Dear Xanthe: 'Two different dishes, one oven – what do I do?'

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Golden brown: You could pop a lasagne under the grill for a few minutes so the top is crisp
Golden brown: You could pop a lasagne under the grill for a few minutes so the top is crisp Credit: Liz and Max Haarala Hamilton

Dear Xanthe 

What do you do when you have two dishes (or more) that ideally need to be cooked in the oven at the same time, but at different temperatures? Let’s say a lasagne to cook at 180C, and potatoes at 220C. Would you compromise at 200C, or just give up and accept they need to be cooked at different times? One day, I will have two ovens!

Dear Anon 

This is a perennial problem, particularly at Sunday lunch, so I asked Camilla Schneideman, managing director, Leiths School of Food and Wine, whether she was ever prepared to busk it when it came to oven temperatures.

“Having two ovens is a great luxury but a good cook can produce great food from a single oven. Good menu planning and knowing your own oven is the key. Baking is more of an exact science so temperatures need to be followed precisely, but with other forms of cooking, you don’t need to worry so much. With the example of the lasagne and potatoes, it would be fine cooking both together at a hot temperature (190-200C) – reducing the cooking time of the lasagne somewhat.

“As long as the lasagne is golden brown on top and piping hot in the middle it should be good. What it might lack is that crispness on the top and edges of the lasagne, and especially on the potatoes. A bit of juggling of which dish is on top and a quick (and monitored) blast of heat can add this finishing touch at the end.

“The same goes for other robust dishes – shepherd’s pie, say, or moussaka, meat, potatoes, bakes and general “golden brown” cooking. For all of these I would be happy cooking them anywhere from 170C upwards, raising the heat or grilling to brown if necessary at the end.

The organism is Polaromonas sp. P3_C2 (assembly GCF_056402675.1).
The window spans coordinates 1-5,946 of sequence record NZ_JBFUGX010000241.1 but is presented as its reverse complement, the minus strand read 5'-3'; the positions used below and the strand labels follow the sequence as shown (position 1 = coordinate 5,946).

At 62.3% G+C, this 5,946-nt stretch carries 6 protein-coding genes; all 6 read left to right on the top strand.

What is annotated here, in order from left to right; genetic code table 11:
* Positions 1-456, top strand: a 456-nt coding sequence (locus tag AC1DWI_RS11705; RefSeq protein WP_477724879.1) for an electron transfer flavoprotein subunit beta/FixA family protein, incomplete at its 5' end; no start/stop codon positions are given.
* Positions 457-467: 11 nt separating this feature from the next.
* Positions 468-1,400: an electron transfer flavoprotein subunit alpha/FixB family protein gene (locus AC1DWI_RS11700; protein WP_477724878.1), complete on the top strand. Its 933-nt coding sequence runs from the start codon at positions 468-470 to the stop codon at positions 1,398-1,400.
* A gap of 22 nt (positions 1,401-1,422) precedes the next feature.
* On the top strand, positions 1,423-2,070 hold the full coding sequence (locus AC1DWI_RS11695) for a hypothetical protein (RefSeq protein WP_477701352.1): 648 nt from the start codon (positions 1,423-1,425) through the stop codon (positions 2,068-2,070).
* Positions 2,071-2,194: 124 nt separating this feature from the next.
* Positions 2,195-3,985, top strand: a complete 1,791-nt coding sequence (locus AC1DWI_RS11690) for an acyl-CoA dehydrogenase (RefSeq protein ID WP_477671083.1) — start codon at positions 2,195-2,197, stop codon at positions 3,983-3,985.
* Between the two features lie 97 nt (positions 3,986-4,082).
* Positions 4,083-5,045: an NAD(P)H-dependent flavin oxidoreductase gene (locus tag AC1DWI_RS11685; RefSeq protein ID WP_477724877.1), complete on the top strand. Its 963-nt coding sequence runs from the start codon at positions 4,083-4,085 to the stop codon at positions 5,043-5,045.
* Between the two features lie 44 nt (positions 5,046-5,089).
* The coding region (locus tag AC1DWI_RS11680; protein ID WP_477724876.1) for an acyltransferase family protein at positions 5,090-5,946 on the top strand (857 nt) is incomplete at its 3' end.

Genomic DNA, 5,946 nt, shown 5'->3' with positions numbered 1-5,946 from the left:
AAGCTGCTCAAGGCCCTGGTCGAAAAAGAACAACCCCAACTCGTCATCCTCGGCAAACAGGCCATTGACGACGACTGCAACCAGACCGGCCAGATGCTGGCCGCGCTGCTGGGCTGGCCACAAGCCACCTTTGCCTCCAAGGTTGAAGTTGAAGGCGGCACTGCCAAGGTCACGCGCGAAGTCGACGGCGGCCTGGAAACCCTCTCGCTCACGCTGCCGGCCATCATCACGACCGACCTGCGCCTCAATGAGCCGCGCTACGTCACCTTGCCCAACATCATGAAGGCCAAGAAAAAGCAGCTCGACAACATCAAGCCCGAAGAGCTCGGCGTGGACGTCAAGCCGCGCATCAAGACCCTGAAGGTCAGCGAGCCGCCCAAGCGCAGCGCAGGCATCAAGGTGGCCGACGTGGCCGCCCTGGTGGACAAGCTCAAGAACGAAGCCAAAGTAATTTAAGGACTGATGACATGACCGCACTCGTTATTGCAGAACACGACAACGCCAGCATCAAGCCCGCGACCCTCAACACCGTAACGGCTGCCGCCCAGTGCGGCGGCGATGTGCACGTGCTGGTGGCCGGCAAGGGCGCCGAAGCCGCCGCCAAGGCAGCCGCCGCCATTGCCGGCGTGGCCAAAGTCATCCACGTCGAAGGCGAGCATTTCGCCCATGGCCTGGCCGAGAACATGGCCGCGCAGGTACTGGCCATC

“That said, there are some dishes that aren’t good at sharing an oven. Egg dishes where a gentle set is required do need a lower temperature, and many cakes will be dry and over-crisp cooked at a higher temperature – so cook them up in advance. You should also be careful when cooking fish, as it will become tough if cooked for too long, or at too high a temperature.

“As my personal rule, I cook anything very delicate that needs a silky texture, such as a cheesecake or quiche, at 150C, but would go up to 160C or possibly 170C if I really had to, but watching it very carefully. Stews, though, are fine to cook between 150C to 180C being aware cooking times will slightly vary.

“In general, the hotter part of a conventional oven is at the top (it can be as much as 30C hotter at the top than the bottom, according to some manufacturers) so position your trays accordingly. Fan-assisted ovens have a more consistent temperature throughout.

“Using your instinct and keeping a close eye on the oven is key when shifting temperatures but when done efficiently can provide great results in time saving and dishes coming out piping hot at the same time.”